Cooperative Fish and Wildlife Research Units Program: West Virginia Cooperative Fish and Wildlife Research Unit
Education, Research and Technical Assistance for Managing Our Natural Resources

Petty, T. J., J.L. Hansbarger, B.M Huntsman and P.M. Mazik. 2012. Differential movement by brook trout and brown trout along a stream size continuum in a central Appalachian watershed. Transactions of the American Fisheries Society. 141:4 Pages 1060-1073.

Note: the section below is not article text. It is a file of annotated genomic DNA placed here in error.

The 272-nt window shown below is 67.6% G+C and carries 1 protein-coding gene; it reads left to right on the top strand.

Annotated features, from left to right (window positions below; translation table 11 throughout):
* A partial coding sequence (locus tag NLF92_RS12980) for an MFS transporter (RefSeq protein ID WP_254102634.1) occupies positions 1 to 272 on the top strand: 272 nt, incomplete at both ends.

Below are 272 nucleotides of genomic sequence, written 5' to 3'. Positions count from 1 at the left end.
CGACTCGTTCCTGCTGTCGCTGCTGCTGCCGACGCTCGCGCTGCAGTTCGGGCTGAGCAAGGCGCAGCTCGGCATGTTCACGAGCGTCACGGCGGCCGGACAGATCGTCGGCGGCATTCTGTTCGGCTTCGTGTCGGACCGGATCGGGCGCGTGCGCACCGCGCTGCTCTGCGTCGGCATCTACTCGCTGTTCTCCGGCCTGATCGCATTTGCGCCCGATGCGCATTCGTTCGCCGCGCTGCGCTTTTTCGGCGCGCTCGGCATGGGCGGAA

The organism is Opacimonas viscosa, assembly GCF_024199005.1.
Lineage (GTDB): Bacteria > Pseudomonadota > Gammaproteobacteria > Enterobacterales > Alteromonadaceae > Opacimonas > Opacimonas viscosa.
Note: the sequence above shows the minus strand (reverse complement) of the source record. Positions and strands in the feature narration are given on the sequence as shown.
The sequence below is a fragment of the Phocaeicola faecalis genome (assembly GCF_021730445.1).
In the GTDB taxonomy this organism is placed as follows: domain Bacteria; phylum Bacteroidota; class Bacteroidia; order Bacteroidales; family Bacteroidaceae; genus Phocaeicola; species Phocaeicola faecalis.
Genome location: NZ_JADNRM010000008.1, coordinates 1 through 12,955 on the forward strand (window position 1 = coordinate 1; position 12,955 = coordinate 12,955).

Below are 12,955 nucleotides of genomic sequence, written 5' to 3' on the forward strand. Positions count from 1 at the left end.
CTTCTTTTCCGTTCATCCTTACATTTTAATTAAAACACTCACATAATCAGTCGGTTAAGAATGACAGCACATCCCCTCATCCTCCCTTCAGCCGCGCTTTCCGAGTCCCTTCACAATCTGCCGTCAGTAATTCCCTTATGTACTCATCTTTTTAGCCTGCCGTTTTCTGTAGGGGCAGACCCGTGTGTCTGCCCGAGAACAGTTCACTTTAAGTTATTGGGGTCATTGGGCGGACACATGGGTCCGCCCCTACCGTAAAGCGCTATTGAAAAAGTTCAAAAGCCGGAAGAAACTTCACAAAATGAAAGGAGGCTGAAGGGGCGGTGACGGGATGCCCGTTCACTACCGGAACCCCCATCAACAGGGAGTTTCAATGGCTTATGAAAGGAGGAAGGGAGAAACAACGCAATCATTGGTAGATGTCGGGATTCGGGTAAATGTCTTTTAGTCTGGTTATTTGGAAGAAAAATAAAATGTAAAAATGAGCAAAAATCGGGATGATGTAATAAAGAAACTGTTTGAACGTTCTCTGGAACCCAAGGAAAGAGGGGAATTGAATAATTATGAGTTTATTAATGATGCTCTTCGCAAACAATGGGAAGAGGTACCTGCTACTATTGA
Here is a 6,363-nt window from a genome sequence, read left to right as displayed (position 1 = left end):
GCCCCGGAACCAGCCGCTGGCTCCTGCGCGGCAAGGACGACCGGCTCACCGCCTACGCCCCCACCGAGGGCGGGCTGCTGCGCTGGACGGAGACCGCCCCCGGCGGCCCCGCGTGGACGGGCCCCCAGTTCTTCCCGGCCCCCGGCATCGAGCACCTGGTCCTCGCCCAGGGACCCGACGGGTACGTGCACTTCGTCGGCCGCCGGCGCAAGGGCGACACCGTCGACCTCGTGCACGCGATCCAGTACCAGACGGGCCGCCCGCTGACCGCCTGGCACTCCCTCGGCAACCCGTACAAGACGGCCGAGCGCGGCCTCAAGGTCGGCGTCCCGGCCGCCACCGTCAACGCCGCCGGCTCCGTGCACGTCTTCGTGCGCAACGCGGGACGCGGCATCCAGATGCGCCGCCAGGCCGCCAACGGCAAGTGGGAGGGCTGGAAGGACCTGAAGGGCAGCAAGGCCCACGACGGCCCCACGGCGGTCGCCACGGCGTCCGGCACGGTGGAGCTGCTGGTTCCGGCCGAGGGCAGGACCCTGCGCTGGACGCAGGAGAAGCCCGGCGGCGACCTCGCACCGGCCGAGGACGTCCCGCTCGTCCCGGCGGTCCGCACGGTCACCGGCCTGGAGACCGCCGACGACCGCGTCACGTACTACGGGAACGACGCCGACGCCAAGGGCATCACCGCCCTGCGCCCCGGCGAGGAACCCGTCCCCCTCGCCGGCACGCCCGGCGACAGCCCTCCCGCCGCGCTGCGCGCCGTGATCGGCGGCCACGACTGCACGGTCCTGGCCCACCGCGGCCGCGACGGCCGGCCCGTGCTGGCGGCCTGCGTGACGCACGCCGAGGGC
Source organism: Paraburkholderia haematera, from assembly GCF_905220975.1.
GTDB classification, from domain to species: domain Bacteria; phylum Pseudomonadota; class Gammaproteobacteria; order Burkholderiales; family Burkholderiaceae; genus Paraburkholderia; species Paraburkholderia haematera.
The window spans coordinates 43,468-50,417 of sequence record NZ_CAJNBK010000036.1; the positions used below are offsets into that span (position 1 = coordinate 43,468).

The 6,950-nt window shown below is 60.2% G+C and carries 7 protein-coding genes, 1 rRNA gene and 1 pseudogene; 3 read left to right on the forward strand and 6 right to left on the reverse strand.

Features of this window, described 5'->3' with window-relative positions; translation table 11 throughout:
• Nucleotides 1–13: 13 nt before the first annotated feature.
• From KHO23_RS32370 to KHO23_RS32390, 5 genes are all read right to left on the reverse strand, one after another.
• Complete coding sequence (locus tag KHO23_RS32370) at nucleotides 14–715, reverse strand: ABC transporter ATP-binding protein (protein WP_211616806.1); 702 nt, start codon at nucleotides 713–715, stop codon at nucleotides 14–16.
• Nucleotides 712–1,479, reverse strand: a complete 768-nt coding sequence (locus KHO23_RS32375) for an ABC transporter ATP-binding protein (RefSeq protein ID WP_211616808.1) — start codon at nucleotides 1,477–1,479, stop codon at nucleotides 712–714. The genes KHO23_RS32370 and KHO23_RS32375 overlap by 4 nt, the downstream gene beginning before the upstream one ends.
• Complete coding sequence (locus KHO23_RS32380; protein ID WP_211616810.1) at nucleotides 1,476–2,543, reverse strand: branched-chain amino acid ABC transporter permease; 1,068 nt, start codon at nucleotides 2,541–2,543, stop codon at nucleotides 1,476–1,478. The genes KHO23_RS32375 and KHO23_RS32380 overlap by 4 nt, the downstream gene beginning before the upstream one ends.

We used radio telemetry to quantify brook trout (Salvelinus fontinalis) and brown trout (Salmo trutta) movements in a large open canopy mainstem (Shavers Fork) and a small closed-canopy tributary of Shavers Fork (Rocky Run), in eastern West Virginia, USA. Our objectives were to quantify the overall rate of trout movement; assess variation in movement behaviors between seasons, years, trout species (brook vs. brown), and streams (Shavers Fork vs. Rocky Run); and relate movement behaviors to variation in stream flow, water temperature, and access to coldwater refugia. Water temperature, trout movements and microhabitat use were quantified separately in each of three seasons (summer 2000, fall 2000, and summer 2001). The study area experienced extremely high seasonal, yearly, and stream-to-stream variability in water temperature. Despite high summer ambient water temperatures, trout residing in the mainstem were never observed in water exceeding 19.5º C. Trout movements varied significantly seasonally and between Rocky Run and Shavers Fork. We observed no differences between species in the overall movement patterns of trout residing in the Shavers Fork mainstem. Mainstem inhabitants exhibited high overall movement rates in summer 2000 and 2001 (median movement rates ranged from 26 – 57 m/day) but low rates in fall 2000 (median movement rates < 1 m/day). Mainstem inhabitants also exhibited a strong tendency to move upstream over time in summer months (many individuals moved 1.5 – 6-km upstream over an 8-week period) but not in fall 2000. In contrast, tributary inhabitants exhibited consistently lower rates of movement, ranging from 0.1 m/day in fall 2000 to 2.1 m/day in summer 2000, with no up- or down-stream movement bias observed. Brook trout movement rates during summer months were correlated with both the maximum water temperature experienced by the fish and the initial distance of the fish from a known coldwater source. Finally, during extremely warm periods, mainstem trout used microhabitats closer to cover than tributary inhabitants or mainstem inhabitants during cooler periods. Our results provide some of the first data on brook trout movements in a large Appalachian river system, and these data indicate that brook trout inhabiting larger streams are capable of moving greater distances than previously recognized. These results underscore the importance of a watershed scale perspective on brook trout behaviors and population dynamics